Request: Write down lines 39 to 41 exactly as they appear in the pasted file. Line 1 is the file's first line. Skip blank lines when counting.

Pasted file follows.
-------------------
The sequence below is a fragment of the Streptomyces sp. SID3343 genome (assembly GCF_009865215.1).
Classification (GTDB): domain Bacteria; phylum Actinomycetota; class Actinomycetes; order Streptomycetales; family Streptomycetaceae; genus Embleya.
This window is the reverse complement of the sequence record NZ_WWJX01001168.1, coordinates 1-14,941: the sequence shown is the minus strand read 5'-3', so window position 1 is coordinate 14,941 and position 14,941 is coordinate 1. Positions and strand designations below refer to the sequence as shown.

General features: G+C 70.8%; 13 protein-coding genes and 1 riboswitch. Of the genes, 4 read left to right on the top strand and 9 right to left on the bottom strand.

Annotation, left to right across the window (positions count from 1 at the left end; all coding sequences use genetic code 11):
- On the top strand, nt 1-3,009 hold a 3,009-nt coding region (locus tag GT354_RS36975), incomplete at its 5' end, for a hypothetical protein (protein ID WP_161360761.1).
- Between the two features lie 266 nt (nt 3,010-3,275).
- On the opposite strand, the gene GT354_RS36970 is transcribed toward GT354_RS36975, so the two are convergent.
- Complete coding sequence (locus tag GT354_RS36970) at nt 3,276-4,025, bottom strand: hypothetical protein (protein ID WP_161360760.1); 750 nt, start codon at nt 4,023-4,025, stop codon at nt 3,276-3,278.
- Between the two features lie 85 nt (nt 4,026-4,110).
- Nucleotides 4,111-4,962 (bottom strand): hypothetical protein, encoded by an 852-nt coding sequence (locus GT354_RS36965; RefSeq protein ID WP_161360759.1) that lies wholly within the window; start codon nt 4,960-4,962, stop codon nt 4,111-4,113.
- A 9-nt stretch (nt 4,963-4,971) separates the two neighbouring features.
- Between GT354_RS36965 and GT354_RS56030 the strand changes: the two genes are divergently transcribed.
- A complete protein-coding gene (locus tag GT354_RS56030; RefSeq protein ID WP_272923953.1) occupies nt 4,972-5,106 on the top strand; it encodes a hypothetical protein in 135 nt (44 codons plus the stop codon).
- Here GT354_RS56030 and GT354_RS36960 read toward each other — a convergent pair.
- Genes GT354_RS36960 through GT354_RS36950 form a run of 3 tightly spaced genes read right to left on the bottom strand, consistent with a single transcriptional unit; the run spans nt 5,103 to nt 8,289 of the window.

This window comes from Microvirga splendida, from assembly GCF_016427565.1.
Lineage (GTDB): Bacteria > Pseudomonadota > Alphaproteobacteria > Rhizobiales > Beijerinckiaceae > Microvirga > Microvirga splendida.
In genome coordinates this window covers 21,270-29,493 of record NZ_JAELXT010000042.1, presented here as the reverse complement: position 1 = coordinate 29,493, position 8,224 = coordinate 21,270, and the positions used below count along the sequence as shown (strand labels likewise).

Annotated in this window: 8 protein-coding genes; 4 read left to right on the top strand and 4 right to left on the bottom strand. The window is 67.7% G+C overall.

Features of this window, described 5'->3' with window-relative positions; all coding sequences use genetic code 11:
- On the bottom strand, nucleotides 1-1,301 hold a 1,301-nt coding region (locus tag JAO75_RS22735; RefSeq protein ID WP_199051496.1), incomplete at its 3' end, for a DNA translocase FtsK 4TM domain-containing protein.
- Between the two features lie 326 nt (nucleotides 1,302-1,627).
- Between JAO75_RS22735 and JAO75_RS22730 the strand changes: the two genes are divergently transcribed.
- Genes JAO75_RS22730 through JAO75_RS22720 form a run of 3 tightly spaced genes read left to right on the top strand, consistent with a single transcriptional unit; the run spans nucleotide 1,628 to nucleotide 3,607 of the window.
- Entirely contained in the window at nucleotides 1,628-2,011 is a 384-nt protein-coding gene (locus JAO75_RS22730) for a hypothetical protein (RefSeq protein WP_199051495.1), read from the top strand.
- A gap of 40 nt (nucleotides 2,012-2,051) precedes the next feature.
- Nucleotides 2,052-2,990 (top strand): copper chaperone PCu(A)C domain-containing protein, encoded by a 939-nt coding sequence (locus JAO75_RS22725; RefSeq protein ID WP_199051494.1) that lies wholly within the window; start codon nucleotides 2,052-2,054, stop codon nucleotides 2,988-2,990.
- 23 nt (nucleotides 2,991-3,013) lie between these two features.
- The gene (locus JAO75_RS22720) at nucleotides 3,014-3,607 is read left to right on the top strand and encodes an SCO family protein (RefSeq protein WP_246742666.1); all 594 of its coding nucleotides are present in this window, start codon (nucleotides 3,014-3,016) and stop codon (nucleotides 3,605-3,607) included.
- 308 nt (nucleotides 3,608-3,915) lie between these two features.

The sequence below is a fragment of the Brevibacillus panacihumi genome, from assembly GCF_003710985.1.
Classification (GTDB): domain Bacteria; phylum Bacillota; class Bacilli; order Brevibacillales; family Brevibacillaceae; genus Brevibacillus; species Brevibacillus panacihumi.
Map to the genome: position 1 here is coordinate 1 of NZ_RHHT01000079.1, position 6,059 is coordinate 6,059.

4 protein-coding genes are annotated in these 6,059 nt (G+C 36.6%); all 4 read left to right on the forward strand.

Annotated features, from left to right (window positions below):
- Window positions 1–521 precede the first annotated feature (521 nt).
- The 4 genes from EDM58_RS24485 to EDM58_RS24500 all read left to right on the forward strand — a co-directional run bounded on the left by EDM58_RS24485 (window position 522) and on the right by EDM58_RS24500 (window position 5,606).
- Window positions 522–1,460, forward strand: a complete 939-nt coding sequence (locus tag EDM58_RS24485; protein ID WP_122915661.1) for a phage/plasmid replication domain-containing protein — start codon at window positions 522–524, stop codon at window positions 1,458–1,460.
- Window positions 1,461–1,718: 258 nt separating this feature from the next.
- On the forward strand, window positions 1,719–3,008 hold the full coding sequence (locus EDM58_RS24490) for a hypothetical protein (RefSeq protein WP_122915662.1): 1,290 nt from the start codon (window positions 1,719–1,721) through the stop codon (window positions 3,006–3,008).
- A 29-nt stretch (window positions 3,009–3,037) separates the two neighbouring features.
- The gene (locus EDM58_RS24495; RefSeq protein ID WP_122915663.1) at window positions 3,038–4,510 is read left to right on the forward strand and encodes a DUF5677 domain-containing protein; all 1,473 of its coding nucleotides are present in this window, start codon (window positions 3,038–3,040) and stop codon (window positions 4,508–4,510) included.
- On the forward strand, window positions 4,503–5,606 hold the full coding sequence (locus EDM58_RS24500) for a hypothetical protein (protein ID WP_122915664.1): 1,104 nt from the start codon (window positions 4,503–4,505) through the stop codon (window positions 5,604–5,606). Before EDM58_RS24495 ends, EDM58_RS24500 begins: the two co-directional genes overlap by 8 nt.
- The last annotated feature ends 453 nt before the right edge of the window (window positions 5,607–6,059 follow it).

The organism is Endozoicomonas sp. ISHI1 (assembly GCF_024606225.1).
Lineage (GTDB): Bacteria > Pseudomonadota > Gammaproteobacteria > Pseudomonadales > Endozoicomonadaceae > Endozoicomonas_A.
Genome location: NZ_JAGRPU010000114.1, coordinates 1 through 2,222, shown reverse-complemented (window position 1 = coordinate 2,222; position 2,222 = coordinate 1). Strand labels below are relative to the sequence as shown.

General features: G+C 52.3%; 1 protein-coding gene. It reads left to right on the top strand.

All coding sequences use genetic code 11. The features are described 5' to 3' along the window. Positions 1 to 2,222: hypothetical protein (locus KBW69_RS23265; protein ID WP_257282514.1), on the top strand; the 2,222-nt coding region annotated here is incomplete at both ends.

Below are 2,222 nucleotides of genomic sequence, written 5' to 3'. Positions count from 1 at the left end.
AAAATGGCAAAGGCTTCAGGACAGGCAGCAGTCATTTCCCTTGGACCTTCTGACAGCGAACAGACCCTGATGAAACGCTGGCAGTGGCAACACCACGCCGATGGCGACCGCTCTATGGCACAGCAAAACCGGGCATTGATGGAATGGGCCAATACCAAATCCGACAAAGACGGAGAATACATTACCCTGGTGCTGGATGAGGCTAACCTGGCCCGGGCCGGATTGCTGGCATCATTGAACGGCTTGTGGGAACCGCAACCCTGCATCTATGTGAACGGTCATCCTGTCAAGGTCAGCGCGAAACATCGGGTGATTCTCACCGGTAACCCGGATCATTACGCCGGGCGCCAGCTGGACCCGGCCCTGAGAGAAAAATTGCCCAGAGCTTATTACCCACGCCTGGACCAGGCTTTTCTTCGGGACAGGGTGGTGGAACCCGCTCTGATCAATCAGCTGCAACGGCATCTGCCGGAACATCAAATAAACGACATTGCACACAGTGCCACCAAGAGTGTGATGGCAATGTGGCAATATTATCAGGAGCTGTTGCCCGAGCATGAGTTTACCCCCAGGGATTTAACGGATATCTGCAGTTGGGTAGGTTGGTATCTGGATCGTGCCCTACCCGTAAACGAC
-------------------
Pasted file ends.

- Window positions 522–1,460, forward strand: a complete 939-nt coding sequence (locus tag EDM58_RS24485; protein ID WP_122915661.1) for a phage/plasmid replication domain-containing protein — start codon at window positions 522–524, stop codon at window positions 1,458–1,460.
- Window positions 1,461–1,718: 258 nt separating this feature from the next.
- On the forward strand, window positions 1,719–3,008 hold the full coding sequence (locus EDM58_RS24490) for a hypothetical protein (RefSeq protein WP_122915662.1): 1,290 nt from the start codon (window positions 1,719–1,721) through the stop codon (window positions 3,006–3,008).